|"It's a bird, it's a seal, it's a lie"|
One of the yada yada yada's of Dredd Blog, it is said, is "the bitching, moaning, and groaning" about the ever present MOMCOM propaganda machine deep within our reality.
Post upon post here hits upon many facets of the daily propaganda.
We hope that such reiteration can be tolerated by the good folks who read Dredd Blog regularly.
The rub, and the covering up of the ears, comes when Dredd Blog exclaims that this MOMCOM propaganda is doing severe, lasting, or even permanent damage to the population of these good United States.
Even though Dredd Blog may not have been exaggerating, we had no basis in law with which to refer readers to an official national acknowledgement of the effects of propaganda upon our national cognition and day-to-day behavior.
But that seems to have changed, following the decision in a major criminal case where a city official was prosecuted in a criminal trial for lying about his service record in the military, the muscle of MOMCOM (was he a real seal or was he just parroting The Good Housekeeping Seal?).
The law in the Ninth Circuit Federal Court of Appeals, the largest federal judicial circuit in the USA, has now changed that by in effect acknowledging that the Dredd Blog mantra this post deals with is actually "spot on" as the British like to say.
An en banc rehearing request by the federal government, following the Ninth Circuit panel's reversing of the criminal conviction and even holding that the criminal statute which outlaws lying is unconstitutional, the court voted to deny rehearing of the three-judge panel's decision:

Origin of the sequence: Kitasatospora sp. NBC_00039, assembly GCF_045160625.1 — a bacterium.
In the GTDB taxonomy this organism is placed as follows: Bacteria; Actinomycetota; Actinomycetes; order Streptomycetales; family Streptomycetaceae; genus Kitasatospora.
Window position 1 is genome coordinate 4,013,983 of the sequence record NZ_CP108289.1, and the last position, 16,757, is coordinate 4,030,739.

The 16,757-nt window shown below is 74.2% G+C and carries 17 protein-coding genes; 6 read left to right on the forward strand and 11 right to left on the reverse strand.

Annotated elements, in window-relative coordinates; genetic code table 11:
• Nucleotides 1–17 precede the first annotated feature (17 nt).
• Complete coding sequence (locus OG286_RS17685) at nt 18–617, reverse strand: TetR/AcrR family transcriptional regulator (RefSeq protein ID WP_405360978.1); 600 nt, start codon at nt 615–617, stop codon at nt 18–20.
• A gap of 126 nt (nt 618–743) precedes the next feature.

Saints may always tell the truth, but for mortals living means lying. We lie to protect our privacy (“No, I don’t live around here”); to avoid hurt feelings (“Friday is my study night”); to make others feel better (“Gee you’ve gotten skinny”); to avoid recriminations (“I only lost $10 at poker”); to prevent grief (“The doc says you’re getting better”); to maintain domestic tranquility (“She’s just a friend”); to avoid social stigma (“I just haven’t met the right woman”); for career advancement (“I’m sooo lucky to have a smart boss like you”); to avoid being lonely (“I love opera”); to eliminate a rival (“He has a boyfriend”); to achieve an objective (“But I love you so much”); to defeat an objective (“I’m allergic to latex”); to make an exit (“It’s not you, it’s me”); to delay the inevitable (“The check is in the mail”); to communicate displeasure (“There’s nothing wrong”); to get someone off your back (“I’ll call you about lunch”); to escape a nudnik (“My mother’s on the other line”); to namedrop (“We go way back”); to set up a surprise party (“I need help moving the piano”); to buy time (“I’m on my way”); to keep up appearances (“We’re not talking divorce”); to avoid taking out the trash (“My back hurts”); to duck an obligation (“I’ve got a headache”); to maintain a public image (“I go to church every Sunday”); to make a point (“Ich bin ein Berliner”); to save face (“I had too much to drink”); to humor (“Correct as usual, King Friday”); to avoid embarrassment (“That wasn’t me”); to curry favor (“I’ve read all your books”); to get a clerkship (“You’re the greatest living jurist”); to save a dollar (“I gave at the office”); or to maintain innocence (“There are eight tiny reindeer on the rooftop”).(US v Alvarez). It is almost like the court said to Dredd Blog: "you be knowin'"; ... well, except for torture monger, and now Ninth Circuit Judge Jay Bybee, who dissented from the decision.